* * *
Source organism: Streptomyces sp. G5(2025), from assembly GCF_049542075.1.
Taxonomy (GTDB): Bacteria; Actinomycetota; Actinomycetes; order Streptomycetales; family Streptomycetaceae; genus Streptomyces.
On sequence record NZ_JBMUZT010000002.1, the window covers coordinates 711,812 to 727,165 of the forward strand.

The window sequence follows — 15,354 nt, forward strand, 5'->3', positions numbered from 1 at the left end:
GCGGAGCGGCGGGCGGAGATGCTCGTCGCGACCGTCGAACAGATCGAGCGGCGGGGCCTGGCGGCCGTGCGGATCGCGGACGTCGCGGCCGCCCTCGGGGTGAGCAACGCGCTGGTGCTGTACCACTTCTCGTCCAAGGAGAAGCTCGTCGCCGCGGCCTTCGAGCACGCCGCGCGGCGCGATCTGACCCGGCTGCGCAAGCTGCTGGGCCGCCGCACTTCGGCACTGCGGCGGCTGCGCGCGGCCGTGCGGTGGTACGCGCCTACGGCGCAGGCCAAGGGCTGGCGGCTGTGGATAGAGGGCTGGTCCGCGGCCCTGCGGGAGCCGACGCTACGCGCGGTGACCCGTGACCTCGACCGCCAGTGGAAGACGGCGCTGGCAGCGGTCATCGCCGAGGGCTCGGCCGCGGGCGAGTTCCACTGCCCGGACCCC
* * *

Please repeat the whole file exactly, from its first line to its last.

Source organism: Streptomyces sp. G5(2025), from assembly GCF_049542075.1.
Taxonomy (GTDB): Bacteria; Actinomycetota; Actinomycetes; order Streptomycetales; family Streptomycetaceae; genus Streptomyces.
On sequence record NZ_JBMUZT010000002.1, the window covers coordinates 711,812 to 727,165 of the forward strand.

The window sequence follows — 15,354 nt, forward strand, 5'->3', positions numbered from 1 at the left end:
GCGGAGCGGCGGGCGGAGATGCTCGTCGCGACCGTCGAACAGATCGAGCGGCGGGGCCTGGCGGCCGTGCGGATCGCGGACGTCGCGGCCGCCCTCGGGGTGAGCAACGCGCTGGTGCTGTACCACTTCTCGTCCAAGGAGAAGCTCGTCGCCGCGGCCTTCGAGCACGCCGCGCGGCGCGATCTGACCCGGCTGCGCAAGCTGCTGGGCCGCCGCACTTCGGCACTGCGGCGGCTGCGCGCGGCCGTGCGGTGGTACGCGCCTACGGCGCAGGCCAAGGGCTGGCGGCTGTGGATAGAGGGCTGGTCCGCGGCCCTGCGGGAGCCGACGCTACGCGCGGTGACCCGTGACCTCGACCGCCAGTGGAAGACGGCGCTGGCAGCGGTCATCGCCGAGGGCTCGGCCGCGGGCGAGTTCCACTGCCCGGACCCC